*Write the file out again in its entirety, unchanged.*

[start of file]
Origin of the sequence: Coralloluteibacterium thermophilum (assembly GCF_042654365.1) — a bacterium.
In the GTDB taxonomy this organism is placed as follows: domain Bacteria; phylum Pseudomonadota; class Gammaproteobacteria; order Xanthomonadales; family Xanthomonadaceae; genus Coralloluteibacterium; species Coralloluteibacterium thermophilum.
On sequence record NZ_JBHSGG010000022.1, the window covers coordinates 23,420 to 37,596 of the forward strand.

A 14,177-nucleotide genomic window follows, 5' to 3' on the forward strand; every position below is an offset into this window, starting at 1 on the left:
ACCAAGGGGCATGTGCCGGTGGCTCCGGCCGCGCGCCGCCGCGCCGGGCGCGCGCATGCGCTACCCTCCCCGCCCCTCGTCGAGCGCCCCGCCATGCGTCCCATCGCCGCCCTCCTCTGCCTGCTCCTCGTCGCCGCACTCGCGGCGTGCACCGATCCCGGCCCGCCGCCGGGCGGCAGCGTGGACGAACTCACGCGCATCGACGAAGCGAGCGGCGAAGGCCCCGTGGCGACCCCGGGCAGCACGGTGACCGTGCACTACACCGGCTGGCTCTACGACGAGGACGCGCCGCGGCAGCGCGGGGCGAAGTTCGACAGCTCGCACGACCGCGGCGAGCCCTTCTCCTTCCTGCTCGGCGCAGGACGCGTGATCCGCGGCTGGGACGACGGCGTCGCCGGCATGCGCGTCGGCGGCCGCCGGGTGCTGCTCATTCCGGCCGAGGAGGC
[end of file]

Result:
Origin of the sequence: Coralloluteibacterium thermophilum (assembly GCF_042654365.1) — a bacterium.
In the GTDB taxonomy this organism is placed as follows: domain Bacteria; phylum Pseudomonadota; class Gammaproteobacteria; order Xanthomonadales; family Xanthomonadaceae; genus Coralloluteibacterium; species Coralloluteibacterium thermophilum.
On sequence record NZ_JBHSGG010000022.1, the window covers coordinates 23,420 to 37,596 of the forward strand.

A 14,177-nucleotide genomic window follows, 5' to 3' on the forward strand; every position below is an offset into this window, starting at 1 on the left:
ACCAAGGGGCATGTGCCGGTGGCTCCGGCCGCGCGCCGCCGCGCCGGGCGCGCGCATGCGCTACCCTCCCCGCCCCTCGTCGAGCGCCCCGCCATGCGTCCCATCGCCGCCCTCCTCTGCCTGCTCCTCGTCGCCGCACTCGCGGCGTGCACCGATCCCGGCCCGCCGCCGGGCGGCAGCGTGGACGAACTCACGCGCATCGACGAAGCGAGCGGCGAAGGCCCCGTGGCGACCCCGGGCAGCACGGTGACCGTGCACTACACCGGCTGGCTCTACGACGAGGACGCGCCGCGGCAGCGCGGGGCGAAGTTCGACAGCTCGCACGACCGCGGCGAGCCCTTCTCCTTCCTGCTCGGCGCAGGACGCGTGATCCGCGGCTGGGACGACGGCGTCGCCGGCATGCGCGTCGGCGGCCGCCGGGTGCTGCTCATTCCGGCCGAGGAGGC